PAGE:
The Dirty Guv’nahs Turn Pro With “Hearts”

Let’s get one thing straight from the get-go: The Dirty Guv’nahs are much more than your typical college-town band.

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The Dirty Guv’nahs

The Knoxville, Tenn., sextet proves that on Hearts on Fire (Summertown). Frontman James Trimble and bandmate Michael Jenkins wrote all 11 songs on the record, which was released on March 11. Each song tells a story through evocative lyrics, aided by talented musicians and tight production. Naturally, it’s folksy, rootsy and oftentimes deep. But it also has its fun. Though The Guv’nahs transcend the college feel, the Athens, Ga., influence is inescapable. I also heard Counting Crows, some U2 and The Stones. Mostly though, it’s The Dirty Guv’nahs, and there’s nothing wrong with that. Here’s a recap of the tracks:

“Where We Stand” is a mid-tempo boy-gets-girl-back tune that foreshadows a recurring theme throughout the album of dealing with fear. “Every generation has a past/I don’t want to be a soldier for the last” is a pretty nifty lyric.

Though I was already somewhat familiar with The Guv’nahs, I truly discovered them when I first heard “Morning Light” and saw the video. I subsequently gushed about it here. Go watch, listen and read in case you missed it.

“Lovin’” is a good ol’ tempo tune about young love and devotion. The band conveys a Rolling Stones feel with a Motown vibe. “I’ll make a living out of lovin’ you.” It makes you want to hug somebody you love (or would like to).

I especially liked “Ever Start to Wonder.” This fun upbeat jam tune features a nifty slide guitar and piano part. Bonus points since the lyric mentions Market Square in Knoxville, which is a pretty cool place to hang out for a while. According to the band’s web site, it was written in 2010 and reincarnated for this album.

“Dear Jamie” is a true tearjerker. “And it feels like my whole world’s falling apart/And I don’t mind dying, baby don’t break my heart.” If you haven’t figured it out by now, Trimble and Jenkins are gifted writers. Think U2 on this one, all the way down to the MLK Jr., speech dubbed in at the end. The slide guitar weeps.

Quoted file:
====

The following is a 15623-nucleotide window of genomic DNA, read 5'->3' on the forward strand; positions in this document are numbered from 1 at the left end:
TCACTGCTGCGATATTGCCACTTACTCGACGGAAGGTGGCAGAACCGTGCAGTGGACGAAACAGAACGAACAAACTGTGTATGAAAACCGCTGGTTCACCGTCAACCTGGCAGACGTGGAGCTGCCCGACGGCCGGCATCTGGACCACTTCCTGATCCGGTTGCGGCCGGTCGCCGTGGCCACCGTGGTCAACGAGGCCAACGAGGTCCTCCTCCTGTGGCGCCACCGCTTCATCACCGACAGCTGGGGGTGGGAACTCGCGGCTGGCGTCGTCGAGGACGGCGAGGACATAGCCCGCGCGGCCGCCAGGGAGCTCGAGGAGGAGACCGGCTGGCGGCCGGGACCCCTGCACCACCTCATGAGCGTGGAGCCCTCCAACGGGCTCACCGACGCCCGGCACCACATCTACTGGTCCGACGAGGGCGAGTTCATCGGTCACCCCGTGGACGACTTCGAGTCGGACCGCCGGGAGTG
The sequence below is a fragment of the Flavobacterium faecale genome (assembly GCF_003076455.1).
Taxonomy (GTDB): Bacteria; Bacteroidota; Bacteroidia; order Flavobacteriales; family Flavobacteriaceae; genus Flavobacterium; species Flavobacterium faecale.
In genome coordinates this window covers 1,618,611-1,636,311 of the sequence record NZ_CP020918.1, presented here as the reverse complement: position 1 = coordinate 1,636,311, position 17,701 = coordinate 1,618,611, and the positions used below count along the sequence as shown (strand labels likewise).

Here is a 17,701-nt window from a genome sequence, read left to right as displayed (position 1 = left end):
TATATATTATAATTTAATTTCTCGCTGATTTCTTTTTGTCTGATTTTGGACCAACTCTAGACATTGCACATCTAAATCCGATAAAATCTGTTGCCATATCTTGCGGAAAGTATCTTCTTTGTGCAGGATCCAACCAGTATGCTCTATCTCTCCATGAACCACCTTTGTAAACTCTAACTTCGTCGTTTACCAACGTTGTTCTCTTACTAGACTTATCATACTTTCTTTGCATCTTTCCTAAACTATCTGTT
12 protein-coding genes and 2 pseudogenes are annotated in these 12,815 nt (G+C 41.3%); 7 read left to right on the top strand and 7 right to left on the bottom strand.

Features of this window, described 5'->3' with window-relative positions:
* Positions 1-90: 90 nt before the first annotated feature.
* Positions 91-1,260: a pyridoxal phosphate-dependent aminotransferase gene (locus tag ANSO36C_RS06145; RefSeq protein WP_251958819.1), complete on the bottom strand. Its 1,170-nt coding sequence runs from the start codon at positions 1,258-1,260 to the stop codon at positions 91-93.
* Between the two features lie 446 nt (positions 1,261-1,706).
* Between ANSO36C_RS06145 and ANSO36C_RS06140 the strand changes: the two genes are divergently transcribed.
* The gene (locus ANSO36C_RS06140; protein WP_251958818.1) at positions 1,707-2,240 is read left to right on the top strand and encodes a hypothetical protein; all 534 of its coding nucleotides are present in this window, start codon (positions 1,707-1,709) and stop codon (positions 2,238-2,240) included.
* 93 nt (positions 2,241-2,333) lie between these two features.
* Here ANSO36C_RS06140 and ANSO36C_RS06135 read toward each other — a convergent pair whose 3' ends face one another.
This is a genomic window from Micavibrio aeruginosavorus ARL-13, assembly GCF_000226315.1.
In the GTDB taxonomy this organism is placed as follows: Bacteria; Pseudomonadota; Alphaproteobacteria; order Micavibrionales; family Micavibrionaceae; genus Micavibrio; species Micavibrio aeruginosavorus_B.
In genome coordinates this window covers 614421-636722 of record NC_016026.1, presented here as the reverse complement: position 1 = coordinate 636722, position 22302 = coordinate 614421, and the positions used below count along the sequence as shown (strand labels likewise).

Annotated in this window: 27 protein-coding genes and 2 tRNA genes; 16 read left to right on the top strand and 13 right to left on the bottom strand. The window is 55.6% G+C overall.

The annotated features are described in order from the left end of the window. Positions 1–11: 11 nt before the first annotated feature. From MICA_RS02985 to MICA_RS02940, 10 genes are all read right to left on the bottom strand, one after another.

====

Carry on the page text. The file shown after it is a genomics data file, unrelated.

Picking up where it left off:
“Slow Down Easy” delivers the best line on the album: “In the times you need me most/I leave you standing with my ghost.” Loose, groovy and soulful describe it best.

“Tarwater (The Fighter)” is an inspiring anthem about perseverance. It’s based on the life of USA Olympic Gold Medalist Davis Tarwater, who failed to make the Olympic team twice, retired, then came out of retirement to win a Gold Medal in 2012. Take this one along with you go on that run in the morning. Find some steps and go all Rocky Balboa.

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“Under Control” has a cool driving groove. It was my least favorite on the record, but it’s not a throwaway by any means.

“Three Little Angels” features  Amy Helm, daughter of troubadour Levon Helm. “Angels” is a cautionary tale about trying to go through struggles alone. It’s the most acoustic song on the record.

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The Dirty Guv’nahs (Photo: Marc Millman)

“Someone to Love” is the song to play when it’s way later at night than it needs to be, and you’re sitting alone in a motel room with a bunch of empties far away from home. Again, the slide guitar is impeccably moving, and the B-3 compliments it nicely. If it didn’t have so much competition, this would certainly be the encore for the band’s live show.

“Canyons.” This ballad about yearning for love ends with the characters feeling as much desperation as when it began. Consider the chorus: “I just want to be loved/That’s all I’m holding on to.” Now, consider the last lines: “At the bottom of it all/That’s where you’ll find hope.” About the song, Trimble wrote, “I spend way too much time comparing myself to other people. Insecurity and jealousy that I didn’t even know existed seeps from the corners of my heart and drives me deep into a canyon where the only thing that I know how to do is surf the internet, watch TV, build up walls, and silently or verbally compete with other people who are going through the exact same struggles that I am. That’s not exactly how I want to live the rest of my life.”

Struggles notwithstanding, Trimble and the rest of The Dirty Guv’nahs raised the musical bar with Hearts on Fire. Get it. Visit the band’s web site.

The Dirty Guv’nahs are:
James Trimble, vocal
Cozmo Holloway, lead guitar
Kevin Hyfantis, keyboards, BGV
Justin Hoskins, bass
Aaron Hoskins, drums
Michael Jenkins, rhythm guitar.

About Barry Currin

Barry tries to be funny and poignant, and he's usually satisfied when he succeeds with one or the other. (Being both is awesome. And sometimes that happens.) Email him: currin01@gmail.com

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